a single day of work for more than ten years as a result of illness? The 
drug companies see this paradigm not just as competition, but as a threat to 
their very existence. Barrett's extreme, fraudulent diatribes against 
naturopathic medicine can only come from something beyond a personal 
mission.

I can also tell you that my own experience helping people to overcome 
chronic illness and live healthy lives, using these same techniques and 
supplements, has been very gratifying. It mirrors such books as Healing AIDS 
Naturally by Laurence Badgely, The AIDS Fighters by Ian Brighthope, Every 
Second Child by Arnie Kalokerinos, Triumph Over Hepatitis C by Lloyd Wright, 
and dozens of other books documenting naturopathic treatments and cures and 
health maintenance regimens. All quackery, says Barrett.

I urge you to see for yourself. Buy a copy of the Encyclopedia of Natural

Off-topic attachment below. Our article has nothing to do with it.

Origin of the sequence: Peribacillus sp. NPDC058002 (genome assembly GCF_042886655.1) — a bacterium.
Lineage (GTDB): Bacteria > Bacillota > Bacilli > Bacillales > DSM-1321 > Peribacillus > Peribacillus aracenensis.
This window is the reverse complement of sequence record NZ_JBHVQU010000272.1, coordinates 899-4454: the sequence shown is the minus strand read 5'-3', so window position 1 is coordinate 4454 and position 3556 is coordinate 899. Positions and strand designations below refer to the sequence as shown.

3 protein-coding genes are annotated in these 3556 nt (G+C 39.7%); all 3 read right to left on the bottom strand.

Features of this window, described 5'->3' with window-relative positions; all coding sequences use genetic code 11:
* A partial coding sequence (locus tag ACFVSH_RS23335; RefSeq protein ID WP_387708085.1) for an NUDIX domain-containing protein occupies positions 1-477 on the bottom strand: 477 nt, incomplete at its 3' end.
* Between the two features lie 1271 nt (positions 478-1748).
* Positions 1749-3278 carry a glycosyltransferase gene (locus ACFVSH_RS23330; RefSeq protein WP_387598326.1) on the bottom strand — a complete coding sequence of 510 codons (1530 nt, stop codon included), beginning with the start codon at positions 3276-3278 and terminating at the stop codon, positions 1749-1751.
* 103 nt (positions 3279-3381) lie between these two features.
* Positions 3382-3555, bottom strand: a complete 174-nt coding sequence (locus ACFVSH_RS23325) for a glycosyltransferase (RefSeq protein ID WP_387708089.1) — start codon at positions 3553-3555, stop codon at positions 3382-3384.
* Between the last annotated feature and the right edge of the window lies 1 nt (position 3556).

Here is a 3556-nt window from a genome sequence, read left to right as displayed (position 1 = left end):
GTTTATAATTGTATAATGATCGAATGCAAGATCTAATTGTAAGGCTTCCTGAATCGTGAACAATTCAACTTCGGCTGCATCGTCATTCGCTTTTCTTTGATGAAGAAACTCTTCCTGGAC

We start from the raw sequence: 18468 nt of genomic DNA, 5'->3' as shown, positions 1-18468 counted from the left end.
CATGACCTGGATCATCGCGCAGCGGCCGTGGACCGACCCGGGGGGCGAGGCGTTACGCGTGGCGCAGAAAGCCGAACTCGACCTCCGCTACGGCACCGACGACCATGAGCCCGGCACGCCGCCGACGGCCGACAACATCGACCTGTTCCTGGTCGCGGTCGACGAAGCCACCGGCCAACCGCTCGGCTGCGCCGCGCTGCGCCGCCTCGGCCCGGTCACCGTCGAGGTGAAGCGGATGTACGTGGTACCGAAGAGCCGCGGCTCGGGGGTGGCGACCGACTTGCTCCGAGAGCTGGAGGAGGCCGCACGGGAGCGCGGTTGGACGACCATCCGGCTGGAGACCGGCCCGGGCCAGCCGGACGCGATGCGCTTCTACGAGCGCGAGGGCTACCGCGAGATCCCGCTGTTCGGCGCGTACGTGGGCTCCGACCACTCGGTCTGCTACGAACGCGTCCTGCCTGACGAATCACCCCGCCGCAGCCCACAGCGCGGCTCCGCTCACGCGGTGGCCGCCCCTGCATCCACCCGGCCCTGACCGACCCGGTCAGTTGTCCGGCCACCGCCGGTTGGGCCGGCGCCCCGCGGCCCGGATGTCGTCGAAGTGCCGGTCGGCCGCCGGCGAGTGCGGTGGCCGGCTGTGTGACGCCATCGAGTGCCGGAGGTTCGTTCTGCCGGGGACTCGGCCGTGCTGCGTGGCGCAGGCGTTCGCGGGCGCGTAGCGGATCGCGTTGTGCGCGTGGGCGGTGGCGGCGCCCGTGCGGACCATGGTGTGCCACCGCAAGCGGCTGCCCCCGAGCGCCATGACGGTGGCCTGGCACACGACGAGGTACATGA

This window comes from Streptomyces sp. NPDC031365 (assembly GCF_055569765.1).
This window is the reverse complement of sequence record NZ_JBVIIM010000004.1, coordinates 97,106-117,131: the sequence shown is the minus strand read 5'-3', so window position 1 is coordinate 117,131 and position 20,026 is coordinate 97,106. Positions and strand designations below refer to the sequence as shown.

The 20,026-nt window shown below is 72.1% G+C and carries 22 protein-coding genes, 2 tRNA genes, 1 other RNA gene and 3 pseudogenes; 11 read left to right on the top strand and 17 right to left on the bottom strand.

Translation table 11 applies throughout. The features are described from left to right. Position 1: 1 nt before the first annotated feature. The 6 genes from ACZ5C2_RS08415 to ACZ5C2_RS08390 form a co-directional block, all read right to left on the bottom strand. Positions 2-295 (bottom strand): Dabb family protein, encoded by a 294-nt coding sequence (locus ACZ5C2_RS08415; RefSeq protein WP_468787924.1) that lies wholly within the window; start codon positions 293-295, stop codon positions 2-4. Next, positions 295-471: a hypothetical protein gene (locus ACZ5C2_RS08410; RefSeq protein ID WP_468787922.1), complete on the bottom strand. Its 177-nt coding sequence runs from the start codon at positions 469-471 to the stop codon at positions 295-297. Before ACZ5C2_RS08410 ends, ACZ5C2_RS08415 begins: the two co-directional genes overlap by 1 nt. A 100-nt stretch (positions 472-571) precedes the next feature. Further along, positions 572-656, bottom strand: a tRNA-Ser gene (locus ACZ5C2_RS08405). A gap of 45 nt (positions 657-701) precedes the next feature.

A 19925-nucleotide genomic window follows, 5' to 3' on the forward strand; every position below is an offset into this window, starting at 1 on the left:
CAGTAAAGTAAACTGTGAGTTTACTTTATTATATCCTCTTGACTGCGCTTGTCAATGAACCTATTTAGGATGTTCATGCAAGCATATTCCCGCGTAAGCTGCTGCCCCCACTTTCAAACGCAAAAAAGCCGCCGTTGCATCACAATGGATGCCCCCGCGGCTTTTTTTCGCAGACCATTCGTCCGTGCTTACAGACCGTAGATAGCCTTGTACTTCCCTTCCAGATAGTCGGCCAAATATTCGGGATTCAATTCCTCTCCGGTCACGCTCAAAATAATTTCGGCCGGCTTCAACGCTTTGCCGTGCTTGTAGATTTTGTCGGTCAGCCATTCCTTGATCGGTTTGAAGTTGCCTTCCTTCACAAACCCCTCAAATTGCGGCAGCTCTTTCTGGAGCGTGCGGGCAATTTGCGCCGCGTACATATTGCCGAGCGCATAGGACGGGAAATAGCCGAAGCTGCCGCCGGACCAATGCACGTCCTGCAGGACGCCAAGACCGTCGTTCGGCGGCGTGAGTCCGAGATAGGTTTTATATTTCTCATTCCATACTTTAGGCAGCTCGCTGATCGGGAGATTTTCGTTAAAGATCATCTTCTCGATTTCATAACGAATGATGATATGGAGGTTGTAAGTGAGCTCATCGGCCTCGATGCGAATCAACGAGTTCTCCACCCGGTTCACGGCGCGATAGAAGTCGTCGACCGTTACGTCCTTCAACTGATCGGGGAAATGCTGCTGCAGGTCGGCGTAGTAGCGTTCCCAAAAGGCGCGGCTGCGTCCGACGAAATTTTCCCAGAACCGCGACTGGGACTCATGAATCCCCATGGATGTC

Medicine by Drs. Michael Murray and Joseph Pizzorno. They are Naturopathic 
Physicians, or ND for short. NDs must go through 4 years of rigorous medical 
school training (life sciences, A & P, neurology, etc., etc., the same 
training as an MD but with specific training about nutritional approaches to 
acute and chronic disease instead of pharmacology), such as at Bastyr 
University (founded by Pizzorno), plus internship and residency at a 
naturopathic-oriented health facility (Bastyr Clinic, Wright Clinic, 
Whitaker Wellness Center, etc).

Once you have done that, take Neo's Red Pill. Begin reading the literature 
critical of the medical profession and pharmaceutical industry. Read